I fucking took yesterday off. I do that from time to time, which is my right as a goddamn American. Anyway, for the past couple of months or so, I've been trying to find this film online somewhere. It has to be an online viewing because the most affordable copy I have found scrapes a hundred duckets, and I'm far too broke for that shit. The movie film picture show? An obscure giallo by the name of The Red Queen Kills Seven Times. Watch the clip. Awesome, right?
If you know where I can gargle it, drop me a line. Must. Review it.
Posted by Dom Coccaro at 5:38 AM
Also known as The House on Tombstone Hill, Dead Dudes in the House (a bozo title coined by Troma) is a decent little slasher. I have no idea how much Troma had to do with the production, but Lloyd Kaufman did distribute the VHS/DVD. No doubt, it was Kaufman who designed the asinine cover "art." Is that *NSYNC? God, why did I bother with the asterisk? Regardless, those House Party understudies are not actually in the film. And that's the least surprising sentence I've ever typed. The marketing materials want to sell you a carefree horror parody, something in the vein of Idle Hands or Scary Movie. Admittedly, Dead Dudes does have a funny bone, but it's bearded in a fibrous membrane of terror.
You do come here for medical analogies, don't you? For the most part, this flick is played straight. I will cop to being worried at first. The opening fifteen minutes are deplorable. I despised every character, as it seems that their only purpose is to squabble and antipathize with each other. You know what I'm talking about because you've seen this shit before in almost every Friday the 13th sequel. Just fifteen fleeting minutes, and I was already boiling over with malice. Execration! Ignominy! Dead Dudes was shaping up to be an arduous time, but it started calling plays out of the "haunted house" handbook. I went with it.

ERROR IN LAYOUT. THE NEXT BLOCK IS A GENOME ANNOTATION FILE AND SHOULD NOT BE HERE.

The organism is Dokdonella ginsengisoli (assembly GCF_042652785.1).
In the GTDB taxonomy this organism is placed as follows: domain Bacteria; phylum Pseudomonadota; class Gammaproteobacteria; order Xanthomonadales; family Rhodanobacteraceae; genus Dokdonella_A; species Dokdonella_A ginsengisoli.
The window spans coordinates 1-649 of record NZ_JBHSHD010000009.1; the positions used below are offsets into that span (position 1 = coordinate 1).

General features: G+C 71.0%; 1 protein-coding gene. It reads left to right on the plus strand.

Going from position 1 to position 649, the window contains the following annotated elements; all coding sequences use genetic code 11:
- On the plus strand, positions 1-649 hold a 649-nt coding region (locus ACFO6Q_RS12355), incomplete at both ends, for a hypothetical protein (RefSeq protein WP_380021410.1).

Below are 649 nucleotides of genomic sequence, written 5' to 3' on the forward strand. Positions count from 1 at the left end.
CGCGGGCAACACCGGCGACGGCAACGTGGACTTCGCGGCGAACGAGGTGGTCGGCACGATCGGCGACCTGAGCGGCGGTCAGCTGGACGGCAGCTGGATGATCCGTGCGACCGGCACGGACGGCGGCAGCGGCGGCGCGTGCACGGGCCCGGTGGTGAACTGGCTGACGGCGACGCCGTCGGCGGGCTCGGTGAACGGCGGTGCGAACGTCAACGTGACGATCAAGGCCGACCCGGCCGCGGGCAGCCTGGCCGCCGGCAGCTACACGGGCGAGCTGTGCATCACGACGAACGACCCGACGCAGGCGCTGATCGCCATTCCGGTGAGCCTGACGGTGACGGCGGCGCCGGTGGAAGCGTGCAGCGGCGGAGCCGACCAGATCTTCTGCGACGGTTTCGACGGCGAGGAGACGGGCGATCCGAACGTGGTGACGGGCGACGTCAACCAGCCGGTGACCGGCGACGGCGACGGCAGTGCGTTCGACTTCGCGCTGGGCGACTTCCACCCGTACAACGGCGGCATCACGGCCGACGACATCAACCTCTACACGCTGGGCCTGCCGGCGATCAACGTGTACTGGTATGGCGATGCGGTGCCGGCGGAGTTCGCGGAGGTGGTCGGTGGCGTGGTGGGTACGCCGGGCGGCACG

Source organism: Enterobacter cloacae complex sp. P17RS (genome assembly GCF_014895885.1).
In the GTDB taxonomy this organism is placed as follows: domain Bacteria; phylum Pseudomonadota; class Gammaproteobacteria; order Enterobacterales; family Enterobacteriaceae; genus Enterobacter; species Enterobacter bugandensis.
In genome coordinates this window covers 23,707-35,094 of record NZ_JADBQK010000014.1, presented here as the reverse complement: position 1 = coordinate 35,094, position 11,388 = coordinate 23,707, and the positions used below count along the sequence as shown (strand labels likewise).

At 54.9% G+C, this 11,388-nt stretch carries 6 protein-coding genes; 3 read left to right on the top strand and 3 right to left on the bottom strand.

It had to change up the formula, so it did. The elemental plot is still exceedingly generic. A clique of pals spend a weekend renovating a house that one of them bought at an auction. Maybe this was the cool thing to do in the late 80's? I swear to Mylanta. Anyway, the oxidized homestead appears to be possessed by the spirit of an elderly killer. An old lady, to be exact. She has standard supernatural powers, though we never discover their source. This is such a vague conflict. Oh, her name is Annabelle Leatherbee. That's important, I guess. I know I sound surfeited, but for whatever reason, I watched Dead Dudes to the end. I wanted to see its denouement, so writer/director J. Riffel must have hit a few checkpoints along the way.
Leatherbee is a creepy bitch. Of course, she's impossibly strong, despite moving slower than my grandmother. I realize that's not a particularly romantic juxtaposition, but it's true! The pace is similarly bloodless. Certain scenes are practically extinct, and you can forget, y'know, seeing stuff. I'll bet that Dead Dudes was lit with a pygmy's flambeau. Or a small torch. Either/or. Gore is average, and come to think of it, I don't recall any f-bombs. Was Dead Dudes in the House lensed with a PG-13 rating in mind? This question - and more - will be answered on tonight's episode of Unsolved Mysteries. Man, now THAT was a shit joke.
This is a rainy day rental. Remember those? It's 2015, so I can access any obscure cult classic from the discomfort of my bedroom, and yet, I miss video stores. What's that all about? Humbug.
Posted by Dom Coccaro at 11:47 PM